Victorians who lived through a 112-day COVID-19 lockdown were able to quickly shake off its ill effects on mental health.
The psychological wellbeing of residents worsened during the protracted shutdown but rebounded within two months, according to Monash University-led study released on Friday.
It surveyed 898 working-age people before, during and after Melbourne's second-wave lockdown in 2020.
The lockdown was Australia's longest of the pandemic and rules included a five-kilometre limit on travel from home, a nightly curfew, a ban on home visitors, and mandatory outdoor masks.
Closing their borders to Victoria, other states and territories avoided a second wave during the period and did not follow it into lockdown.
When comparing the responses of 305 people from Victoria with 593 from elsewhere in Australia, the peer-reviewed study found the lockdown caused increased psychological distress, greater social isolation and work loss.
"People exposed to an extended lockdown experienced a delay in the recovery of mental health observed in the rest of Australia," the study said.
But once stay-at-home orders were repealed, the psychological consequences - mapped through scientific methods - were "short-lived".
Within two months the mental health of Victorians was back in line with the rest of Australia, the authors said.
"We also observed a pattern of deterioration during lockdown, followed by recovery post lockdown in ... social interactions and engagement in paid work," read the study, led by Daniel Griffiths from the Monash School of Public Health and Preventive Medicine.
Australians' financial stress was highest during the early stages of the pandemic and lessened over time, but no significant difference in stress was detected among Victorians - something the study put, in part, down to financial support for businesses.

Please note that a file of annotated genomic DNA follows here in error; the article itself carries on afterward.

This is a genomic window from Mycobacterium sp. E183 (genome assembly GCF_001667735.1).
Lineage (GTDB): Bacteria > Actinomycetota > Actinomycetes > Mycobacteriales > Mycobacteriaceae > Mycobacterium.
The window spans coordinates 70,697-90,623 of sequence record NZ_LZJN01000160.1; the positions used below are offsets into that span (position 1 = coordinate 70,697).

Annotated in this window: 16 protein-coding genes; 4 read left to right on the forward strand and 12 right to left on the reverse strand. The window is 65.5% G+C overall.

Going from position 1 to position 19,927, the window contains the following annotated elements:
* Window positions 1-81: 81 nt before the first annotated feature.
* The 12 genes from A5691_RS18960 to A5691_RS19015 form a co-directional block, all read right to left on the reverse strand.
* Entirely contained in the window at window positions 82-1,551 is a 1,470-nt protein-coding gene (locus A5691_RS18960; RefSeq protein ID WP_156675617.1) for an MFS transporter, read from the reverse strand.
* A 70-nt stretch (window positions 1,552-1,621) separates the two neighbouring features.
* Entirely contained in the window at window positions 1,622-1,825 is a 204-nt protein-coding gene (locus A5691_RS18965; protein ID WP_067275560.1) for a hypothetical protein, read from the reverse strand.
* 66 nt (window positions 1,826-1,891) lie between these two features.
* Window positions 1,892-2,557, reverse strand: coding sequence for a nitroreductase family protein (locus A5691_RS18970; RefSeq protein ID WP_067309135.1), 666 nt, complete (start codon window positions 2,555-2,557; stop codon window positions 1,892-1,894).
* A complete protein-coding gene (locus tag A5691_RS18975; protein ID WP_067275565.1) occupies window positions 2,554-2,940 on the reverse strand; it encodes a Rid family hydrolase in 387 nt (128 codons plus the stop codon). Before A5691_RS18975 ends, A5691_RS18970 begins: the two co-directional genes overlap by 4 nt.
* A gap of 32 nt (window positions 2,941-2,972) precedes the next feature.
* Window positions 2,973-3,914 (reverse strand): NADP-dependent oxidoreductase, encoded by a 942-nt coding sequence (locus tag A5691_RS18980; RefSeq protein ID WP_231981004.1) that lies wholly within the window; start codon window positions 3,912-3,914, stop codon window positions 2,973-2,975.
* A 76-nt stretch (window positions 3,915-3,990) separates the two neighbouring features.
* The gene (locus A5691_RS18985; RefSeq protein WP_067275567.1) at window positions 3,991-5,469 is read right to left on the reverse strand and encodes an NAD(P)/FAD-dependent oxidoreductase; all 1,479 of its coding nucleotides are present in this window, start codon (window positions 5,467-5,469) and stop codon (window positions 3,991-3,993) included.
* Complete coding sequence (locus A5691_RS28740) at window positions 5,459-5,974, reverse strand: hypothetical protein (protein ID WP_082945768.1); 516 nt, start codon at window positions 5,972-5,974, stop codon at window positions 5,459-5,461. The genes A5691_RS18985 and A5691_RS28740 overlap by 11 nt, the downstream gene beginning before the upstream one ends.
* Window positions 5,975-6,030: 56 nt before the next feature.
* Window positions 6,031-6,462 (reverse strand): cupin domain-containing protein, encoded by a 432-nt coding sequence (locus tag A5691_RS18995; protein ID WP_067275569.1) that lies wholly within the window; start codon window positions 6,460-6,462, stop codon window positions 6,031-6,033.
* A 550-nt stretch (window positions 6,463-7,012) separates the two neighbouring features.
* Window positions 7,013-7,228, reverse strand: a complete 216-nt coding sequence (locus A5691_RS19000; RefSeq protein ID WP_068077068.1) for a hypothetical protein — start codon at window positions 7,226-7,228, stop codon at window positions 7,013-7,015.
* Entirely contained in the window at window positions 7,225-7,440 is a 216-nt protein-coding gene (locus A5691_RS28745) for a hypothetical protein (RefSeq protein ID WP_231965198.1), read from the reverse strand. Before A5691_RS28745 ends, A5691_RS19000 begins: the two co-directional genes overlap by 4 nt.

The study's findings come as COVID-19 continues to put pressure on the state's health network, more than two years into the crisis.
At least 12 people have died since October last year after calls to Victoria's triple-zero service went unanswered or weren't picked up quickly enough.
An independent review of the Emergency Services Telecommunications Authority, led by former Victoria Police chief commissioner Graham Ashton, has been handed to the state government.
Emergency Services Minister Jaclyn Symes said on Friday she was considering the findings and recommendations, but declined to provide a timeline for its release.
"This is taking my full attention," she told reporters.
The opposition demanded the government immediately release the report in full, while promising to build a $750 million hospital at Mildura if it wins the November state election.
"We want to fix the health system. It's the biggest challenge in our state today," Opposition Leader Matthew Guy said while visiting the state's northwest.
Victoria reported 11,192 new COVID-19 cases and a further four deaths on Friday, with 335 people in hospital battling the virus.
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Australian Associated Press
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